I took the dogs out for their usual walk in the woods early this morning, listening to the tail end of a podcast in honor of Toni Morrison. In it were readings from her works and passages from her Nobel Prize lecture, as well as reflections about her contributions to literature and the power of the written (and in her case, spoken) word. Ever since I had heard about her passing, I’ve been reading and listening to many such podcasts, although it’s been many years since I’ve read any of Morison’s works themselves. I cannot bring myself to read Beloved or The Bluest Eye again, books which shook me to my core. And I cannot find the notebooks in which I’ve copied down quotes from the books I love – there is a box of them somewhere amidst the boxes I have yet to pack when I moved up to live permanently at the farm last summer. That being the case, podcasts and recordings of her interviews will have to do as a way to personally honor a writer I so revere.
We had reached our half way point when the podcast ended. There is a gate leading to someone’s hunting cabin at this juncture, and the moss covered remnants of a long stone wall flanking the gate and rambling through the woods until it ends in a mound of rocks and fallen trees. Early morning sunlight filtered through the treetops and fell gently on a swath of dew laden ferns. I immediately reached for my iphone, wanting to capture the sight with photograph or two.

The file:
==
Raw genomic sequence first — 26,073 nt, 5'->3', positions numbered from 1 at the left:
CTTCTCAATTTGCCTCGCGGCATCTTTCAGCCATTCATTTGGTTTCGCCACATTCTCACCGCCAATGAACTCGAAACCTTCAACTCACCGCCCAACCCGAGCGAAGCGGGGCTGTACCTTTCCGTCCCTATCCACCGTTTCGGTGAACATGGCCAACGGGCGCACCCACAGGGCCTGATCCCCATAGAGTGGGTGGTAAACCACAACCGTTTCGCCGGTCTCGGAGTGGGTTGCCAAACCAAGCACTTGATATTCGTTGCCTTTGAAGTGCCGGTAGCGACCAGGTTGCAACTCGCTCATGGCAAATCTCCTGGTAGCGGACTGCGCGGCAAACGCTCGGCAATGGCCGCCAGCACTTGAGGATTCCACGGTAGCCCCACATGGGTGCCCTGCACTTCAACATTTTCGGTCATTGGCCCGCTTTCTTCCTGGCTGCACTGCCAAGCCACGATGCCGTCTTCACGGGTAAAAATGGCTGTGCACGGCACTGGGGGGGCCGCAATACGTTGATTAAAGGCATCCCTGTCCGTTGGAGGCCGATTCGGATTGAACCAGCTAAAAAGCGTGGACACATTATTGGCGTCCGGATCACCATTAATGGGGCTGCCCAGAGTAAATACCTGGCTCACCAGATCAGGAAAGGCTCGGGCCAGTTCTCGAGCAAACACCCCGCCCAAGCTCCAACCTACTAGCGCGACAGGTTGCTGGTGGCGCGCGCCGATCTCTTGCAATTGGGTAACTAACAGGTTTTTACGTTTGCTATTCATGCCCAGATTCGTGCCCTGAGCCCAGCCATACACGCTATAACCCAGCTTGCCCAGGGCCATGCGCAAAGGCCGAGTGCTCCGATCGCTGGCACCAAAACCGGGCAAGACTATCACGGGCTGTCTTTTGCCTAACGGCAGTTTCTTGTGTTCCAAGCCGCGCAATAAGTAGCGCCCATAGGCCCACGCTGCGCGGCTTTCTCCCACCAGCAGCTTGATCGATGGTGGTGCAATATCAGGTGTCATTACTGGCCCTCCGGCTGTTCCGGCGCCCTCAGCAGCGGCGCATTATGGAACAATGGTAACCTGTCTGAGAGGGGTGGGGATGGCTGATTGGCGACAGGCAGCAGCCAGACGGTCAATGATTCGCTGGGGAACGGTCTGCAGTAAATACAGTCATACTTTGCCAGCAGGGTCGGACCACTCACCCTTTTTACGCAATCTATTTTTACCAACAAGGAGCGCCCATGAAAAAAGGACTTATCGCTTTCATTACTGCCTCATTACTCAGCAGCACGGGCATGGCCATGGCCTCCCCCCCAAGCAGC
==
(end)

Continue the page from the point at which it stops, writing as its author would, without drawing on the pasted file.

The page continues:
Something Morrison had said over the course of one of the podcasts I’d been listening to, came to mind:
“At some point in life the world’s beauty becomes enough. You don’t need to photograph, paint, or even remember it. It is enough.”
I put my phone away, and just stood as still as I could, savoring the feeling of enough.